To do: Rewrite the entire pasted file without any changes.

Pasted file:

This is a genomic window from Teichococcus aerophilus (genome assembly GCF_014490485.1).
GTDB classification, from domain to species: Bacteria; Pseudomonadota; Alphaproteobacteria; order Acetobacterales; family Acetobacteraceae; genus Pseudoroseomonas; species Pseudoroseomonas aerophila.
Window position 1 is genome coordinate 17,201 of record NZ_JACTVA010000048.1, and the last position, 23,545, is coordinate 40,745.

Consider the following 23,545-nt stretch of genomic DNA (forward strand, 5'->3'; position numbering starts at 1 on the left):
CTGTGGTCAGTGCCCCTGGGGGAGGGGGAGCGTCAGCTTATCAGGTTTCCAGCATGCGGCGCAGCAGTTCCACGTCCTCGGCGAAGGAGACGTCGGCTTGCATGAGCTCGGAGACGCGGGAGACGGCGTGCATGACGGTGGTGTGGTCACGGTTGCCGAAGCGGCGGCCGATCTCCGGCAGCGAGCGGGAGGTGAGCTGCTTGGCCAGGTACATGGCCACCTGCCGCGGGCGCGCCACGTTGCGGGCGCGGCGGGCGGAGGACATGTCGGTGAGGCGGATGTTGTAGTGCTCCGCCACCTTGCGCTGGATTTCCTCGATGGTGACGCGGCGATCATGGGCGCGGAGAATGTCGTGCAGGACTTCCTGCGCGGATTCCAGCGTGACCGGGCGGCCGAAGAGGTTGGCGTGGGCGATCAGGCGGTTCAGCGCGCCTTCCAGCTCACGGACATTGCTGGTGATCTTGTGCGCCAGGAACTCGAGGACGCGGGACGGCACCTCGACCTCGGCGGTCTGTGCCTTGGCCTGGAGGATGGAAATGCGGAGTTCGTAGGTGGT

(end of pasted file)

This is a genomic window from Teichococcus aerophilus (genome assembly GCF_014490485.1).
GTDB classification, from domain to species: Bacteria; Pseudomonadota; Alphaproteobacteria; order Acetobacterales; family Acetobacteraceae; genus Pseudoroseomonas; species Pseudoroseomonas aerophila.
Window position 1 is genome coordinate 17,201 of record NZ_JACTVA010000048.1, and the last position, 23,545, is coordinate 40,745.

Consider the following 23,545-nt stretch of genomic DNA (forward strand, 5'->3'; position numbering starts at 1 on the left):
CTGTGGTCAGTGCCCCTGGGGGAGGGGGAGCGTCAGCTTATCAGGTTTCCAGCATGCGGCGCAGCAGTTCCACGTCCTCGGCGAAGGAGACGTCGGCTTGCATGAGCTCGGAGACGCGGGAGACGGCGTGCATGACGGTGGTGTGGTCACGGTTGCCGAAGCGGCGGCCGATCTCCGGCAGCGAGCGGGAGGTGAGCTGCTTGGCCAGGTACATGGCCACCTGCCGCGGGCGCGCCACGTTGCGGGCGCGGCGGGCGGAGGACATGTCGGTGAGGCGGATGTTGTAGTGCTCCGCCACCTTGCGCTGGATTTCCTCGATGGTGACGCGGCGATCATGGGCGCGGAGAATGTCGTGCAGGACTTCCTGCGCGGATTCCAGCGTGACCGGGCGGCCGAAGAGGTTGGCGTGGGCGATCAGGCGGTTCAGCGCGCCTTCCAGCTCACGGACATTGCTGGTGATCTTGTGCGCCAGGAACTCGAGGACGCGGGACGGCACCTCGACCTCGGCGGTCTGTGCCTTGGCCTGGAGGATGGAAATGCGGAGTTCGTAGGTGGT